A leading defendant firm has called for an immediate end to the exemption for mesothelioma cases from the costs provisions of LASPO.
The firm, Kennedys, said the existing process for treating asbestos-related cancer cases nullifies the need for them to be left out of Jackson reforms.
The government, which allowed the exemption just before LASPO received royal assent in April 2012, is now consulting on how to speed up the settlement of mesothelioma claims. It proposes the creation of an online case management system funded by the insurance industry with a fixed recoverable costs regime.
In its response to the consultation, Kennedys said mesothelioma claims carry lower costs risks than other types of personal injury claims, with the only issue at stake usually the level of damages.
The firm said this makes them well suited to a fixed recoverable costs regime with no recoverable success fee or after-the-event insurance premium, in line with the Jackson reforms already in force in almost every other class of litigation.
The firm suggested that the government’s proposed new protocol and the secure claims gateway are unlikely to make a substantial difference to the existing practice of managing mesothelioma claims.
Kennedys partner Philippa Craven said: ‘We support the aim of the consultation to ensure speedy distribution of payments to those suffering from mesothelioma. However, it is important to ensure that speed is not achieved to the detriment of a sound and fair claims process.’
The first wave of consultation responses have started to be released, with the Association of Personal Injury Lawyers (APIL) raising several objections in its submission earlier this week.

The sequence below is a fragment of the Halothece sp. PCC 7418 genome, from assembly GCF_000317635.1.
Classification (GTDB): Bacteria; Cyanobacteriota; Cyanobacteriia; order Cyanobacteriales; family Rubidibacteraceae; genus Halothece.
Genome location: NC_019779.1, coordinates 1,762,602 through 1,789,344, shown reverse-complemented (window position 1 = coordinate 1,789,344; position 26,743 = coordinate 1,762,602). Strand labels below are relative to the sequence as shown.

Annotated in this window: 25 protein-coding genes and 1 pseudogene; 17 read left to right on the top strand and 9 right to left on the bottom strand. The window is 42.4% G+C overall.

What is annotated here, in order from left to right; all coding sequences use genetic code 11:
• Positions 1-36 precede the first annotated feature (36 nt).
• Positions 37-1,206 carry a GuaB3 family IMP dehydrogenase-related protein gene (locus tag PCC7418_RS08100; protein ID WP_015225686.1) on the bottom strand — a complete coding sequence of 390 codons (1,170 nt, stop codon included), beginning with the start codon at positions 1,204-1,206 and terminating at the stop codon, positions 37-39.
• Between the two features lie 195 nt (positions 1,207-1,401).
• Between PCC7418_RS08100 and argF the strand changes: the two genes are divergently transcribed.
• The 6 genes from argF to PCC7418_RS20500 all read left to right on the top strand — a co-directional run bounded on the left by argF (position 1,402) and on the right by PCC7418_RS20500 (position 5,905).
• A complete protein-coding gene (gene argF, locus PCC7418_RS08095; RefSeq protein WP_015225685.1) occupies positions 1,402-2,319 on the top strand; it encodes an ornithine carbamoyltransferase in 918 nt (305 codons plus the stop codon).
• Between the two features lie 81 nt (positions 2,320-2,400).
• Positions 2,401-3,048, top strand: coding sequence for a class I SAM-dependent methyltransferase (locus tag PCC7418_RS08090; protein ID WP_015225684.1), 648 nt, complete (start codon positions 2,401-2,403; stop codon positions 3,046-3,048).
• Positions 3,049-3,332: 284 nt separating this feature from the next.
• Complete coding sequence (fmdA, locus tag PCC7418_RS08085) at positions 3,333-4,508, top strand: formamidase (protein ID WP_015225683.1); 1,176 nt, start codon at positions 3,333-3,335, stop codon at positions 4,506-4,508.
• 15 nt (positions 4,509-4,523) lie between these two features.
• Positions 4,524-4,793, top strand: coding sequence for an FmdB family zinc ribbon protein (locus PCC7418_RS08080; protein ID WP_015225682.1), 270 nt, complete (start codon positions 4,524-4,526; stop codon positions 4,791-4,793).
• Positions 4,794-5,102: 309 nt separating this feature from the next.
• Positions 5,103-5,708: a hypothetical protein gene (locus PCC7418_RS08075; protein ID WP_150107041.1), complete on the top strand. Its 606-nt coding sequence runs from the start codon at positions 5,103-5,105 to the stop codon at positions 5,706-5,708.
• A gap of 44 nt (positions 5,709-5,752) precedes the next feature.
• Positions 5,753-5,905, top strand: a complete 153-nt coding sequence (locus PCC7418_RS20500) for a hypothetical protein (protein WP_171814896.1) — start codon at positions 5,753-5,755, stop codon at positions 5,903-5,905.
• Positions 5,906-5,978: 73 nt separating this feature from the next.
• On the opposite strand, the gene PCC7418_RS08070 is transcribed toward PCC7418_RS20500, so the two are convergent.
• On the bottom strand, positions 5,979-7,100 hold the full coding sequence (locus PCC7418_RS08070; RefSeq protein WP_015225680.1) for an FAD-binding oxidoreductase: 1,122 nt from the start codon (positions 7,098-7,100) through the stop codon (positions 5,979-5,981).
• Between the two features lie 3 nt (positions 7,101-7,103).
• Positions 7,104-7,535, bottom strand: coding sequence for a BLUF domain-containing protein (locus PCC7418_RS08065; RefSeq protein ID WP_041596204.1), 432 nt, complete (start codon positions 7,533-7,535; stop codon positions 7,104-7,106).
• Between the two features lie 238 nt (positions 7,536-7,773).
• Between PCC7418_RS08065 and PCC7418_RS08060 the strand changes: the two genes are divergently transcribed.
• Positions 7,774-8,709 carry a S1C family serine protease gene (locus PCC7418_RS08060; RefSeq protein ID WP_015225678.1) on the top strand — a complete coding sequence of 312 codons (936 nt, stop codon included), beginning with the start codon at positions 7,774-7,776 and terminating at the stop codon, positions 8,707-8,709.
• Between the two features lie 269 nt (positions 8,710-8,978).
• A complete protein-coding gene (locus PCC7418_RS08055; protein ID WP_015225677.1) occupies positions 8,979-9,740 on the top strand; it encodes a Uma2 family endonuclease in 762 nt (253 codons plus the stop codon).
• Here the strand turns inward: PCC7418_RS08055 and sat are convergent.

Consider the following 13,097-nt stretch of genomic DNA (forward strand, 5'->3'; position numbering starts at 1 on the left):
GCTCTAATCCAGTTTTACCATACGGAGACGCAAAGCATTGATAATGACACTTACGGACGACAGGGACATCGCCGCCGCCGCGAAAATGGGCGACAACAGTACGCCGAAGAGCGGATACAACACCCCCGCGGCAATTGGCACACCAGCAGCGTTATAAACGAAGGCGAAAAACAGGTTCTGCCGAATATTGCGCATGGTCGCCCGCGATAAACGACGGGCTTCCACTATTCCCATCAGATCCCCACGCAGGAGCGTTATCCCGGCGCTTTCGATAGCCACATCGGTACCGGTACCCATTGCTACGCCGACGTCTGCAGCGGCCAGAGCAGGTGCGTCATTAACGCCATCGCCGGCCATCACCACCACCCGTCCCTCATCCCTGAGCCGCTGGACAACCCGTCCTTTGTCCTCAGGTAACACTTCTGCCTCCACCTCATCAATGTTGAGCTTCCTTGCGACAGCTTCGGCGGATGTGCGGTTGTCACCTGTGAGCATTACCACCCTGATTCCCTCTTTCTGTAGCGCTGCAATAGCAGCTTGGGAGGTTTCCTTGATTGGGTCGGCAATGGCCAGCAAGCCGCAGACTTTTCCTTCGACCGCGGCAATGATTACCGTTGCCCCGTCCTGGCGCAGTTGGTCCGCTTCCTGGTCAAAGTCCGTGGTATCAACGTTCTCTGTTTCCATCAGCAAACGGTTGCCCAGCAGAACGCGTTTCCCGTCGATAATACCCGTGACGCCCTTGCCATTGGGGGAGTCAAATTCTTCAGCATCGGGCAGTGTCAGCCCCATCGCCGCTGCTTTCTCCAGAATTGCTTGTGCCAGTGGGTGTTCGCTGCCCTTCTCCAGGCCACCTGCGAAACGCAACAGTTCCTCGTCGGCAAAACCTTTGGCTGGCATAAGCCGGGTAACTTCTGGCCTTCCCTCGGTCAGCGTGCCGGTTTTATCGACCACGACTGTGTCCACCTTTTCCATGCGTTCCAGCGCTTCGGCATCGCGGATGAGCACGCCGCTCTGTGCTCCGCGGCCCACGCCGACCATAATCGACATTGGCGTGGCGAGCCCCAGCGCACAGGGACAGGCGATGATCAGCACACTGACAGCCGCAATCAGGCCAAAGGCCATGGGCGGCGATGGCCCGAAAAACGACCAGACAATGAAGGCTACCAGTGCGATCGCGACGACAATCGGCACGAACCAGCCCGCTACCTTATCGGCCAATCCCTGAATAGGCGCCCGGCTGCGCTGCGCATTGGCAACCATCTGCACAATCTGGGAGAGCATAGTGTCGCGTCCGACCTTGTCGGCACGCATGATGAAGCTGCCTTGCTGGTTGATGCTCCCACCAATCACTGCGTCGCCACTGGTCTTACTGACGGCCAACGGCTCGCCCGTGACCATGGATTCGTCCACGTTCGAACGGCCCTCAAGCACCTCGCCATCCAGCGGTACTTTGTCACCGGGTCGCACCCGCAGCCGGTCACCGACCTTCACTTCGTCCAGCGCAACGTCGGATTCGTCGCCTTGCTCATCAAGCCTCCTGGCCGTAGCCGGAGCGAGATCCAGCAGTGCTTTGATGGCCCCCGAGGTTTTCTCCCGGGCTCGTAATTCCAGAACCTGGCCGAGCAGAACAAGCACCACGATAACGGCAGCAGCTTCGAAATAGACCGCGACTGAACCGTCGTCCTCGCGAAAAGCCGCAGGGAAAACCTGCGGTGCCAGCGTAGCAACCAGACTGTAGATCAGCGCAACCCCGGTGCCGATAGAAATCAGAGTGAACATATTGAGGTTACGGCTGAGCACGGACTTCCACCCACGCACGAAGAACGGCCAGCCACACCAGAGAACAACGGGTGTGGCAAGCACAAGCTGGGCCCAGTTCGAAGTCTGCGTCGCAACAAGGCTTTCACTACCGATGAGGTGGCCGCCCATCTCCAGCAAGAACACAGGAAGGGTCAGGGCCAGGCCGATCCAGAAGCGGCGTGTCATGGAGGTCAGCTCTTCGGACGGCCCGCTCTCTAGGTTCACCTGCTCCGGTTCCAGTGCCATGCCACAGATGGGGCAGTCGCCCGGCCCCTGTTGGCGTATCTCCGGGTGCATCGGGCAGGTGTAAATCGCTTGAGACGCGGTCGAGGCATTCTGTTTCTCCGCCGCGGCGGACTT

The group said the proposals are ‘unworkable and unfair’ and a missed opportunity to improve the system for victims.
Karl Tonks, former president of APIL, said the issue of liability is not as clear-cut as defendants would argue.
’The proposal in the consultation to introduce a new protocol to settle more cases out of court sounds like a great idea in principle,’ he said. ‘But taking cases to the specialist mesothelioma court is usually the only way to persuade defendants and their insurers to admit liability for causing the disease, and to get the claim settled quickly.
‘It is also often the only way to obtain early interim payments to help provide some comfort for the victim in his final months, without having to wait for the case to end.
’We know from experience and from our own research that almost half of those lawyers asked said defendants admit liability in fewer than 10% of cases during the protocol already in place.’
Tonks said a more rigid system will ‘play into the hands’ of insurers and mean victims spend their last months in dispute with the people who have caused their illness.